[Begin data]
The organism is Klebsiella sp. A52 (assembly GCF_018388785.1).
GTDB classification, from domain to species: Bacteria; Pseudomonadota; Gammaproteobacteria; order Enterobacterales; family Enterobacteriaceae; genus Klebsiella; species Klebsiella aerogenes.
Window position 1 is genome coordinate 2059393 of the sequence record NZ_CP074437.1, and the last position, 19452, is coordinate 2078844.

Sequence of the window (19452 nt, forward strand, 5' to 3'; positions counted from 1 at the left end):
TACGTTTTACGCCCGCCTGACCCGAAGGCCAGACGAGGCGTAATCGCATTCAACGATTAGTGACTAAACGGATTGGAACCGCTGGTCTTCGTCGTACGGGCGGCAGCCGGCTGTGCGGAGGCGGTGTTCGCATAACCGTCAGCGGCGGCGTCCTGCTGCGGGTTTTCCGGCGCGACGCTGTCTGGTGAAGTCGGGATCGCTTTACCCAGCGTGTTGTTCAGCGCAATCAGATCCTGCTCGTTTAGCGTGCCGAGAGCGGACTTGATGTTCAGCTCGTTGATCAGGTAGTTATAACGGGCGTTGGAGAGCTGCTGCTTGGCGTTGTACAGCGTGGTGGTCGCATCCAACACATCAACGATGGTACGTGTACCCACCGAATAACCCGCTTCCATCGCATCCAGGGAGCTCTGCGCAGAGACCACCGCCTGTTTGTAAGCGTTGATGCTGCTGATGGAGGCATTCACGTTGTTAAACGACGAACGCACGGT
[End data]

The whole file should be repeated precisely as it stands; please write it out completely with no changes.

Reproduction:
The organism is Klebsiella sp. A52 (assembly GCF_018388785.1).
GTDB classification, from domain to species: Bacteria; Pseudomonadota; Gammaproteobacteria; order Enterobacterales; family Enterobacteriaceae; genus Klebsiella; species Klebsiella aerogenes.
Window position 1 is genome coordinate 2059393 of the sequence record NZ_CP074437.1, and the last position, 19452, is coordinate 2078844.

Sequence of the window (19452 nt, forward strand, 5' to 3'; positions counted from 1 at the left end):
TACGTTTTACGCCCGCCTGACCCGAAGGCCAGACGAGGCGTAATCGCATTCAACGATTAGTGACTAAACGGATTGGAACCGCTGGTCTTCGTCGTACGGGCGGCAGCCGGCTGTGCGGAGGCGGTGTTCGCATAACCGTCAGCGGCGGCGTCCTGCTGCGGGTTTTCCGGCGCGACGCTGTCTGGTGAAGTCGGGATCGCTTTACCCAGCGTGTTGTTCAGCGCAATCAGATCCTGCTCGTTTAGCGTGCCGAGAGCGGACTTGATGTTCAGCTCGTTGATCAGGTAGTTATAACGGGCGTTGGAGAGCTGCTGCTTGGCGTTGTACAGCGTGGTGGTCGCATCCAACACATCAACGATGGTACGTGTACCCACCGAATAACCCGCTTCCATCGCATCCAGGGAGCTCTGCGCAGAGACCACCGCCTGTTTGTAAGCGTTGATGCTGCTGATGGAGGCATTCACGTTGTTAAACGACGAACGCACGGT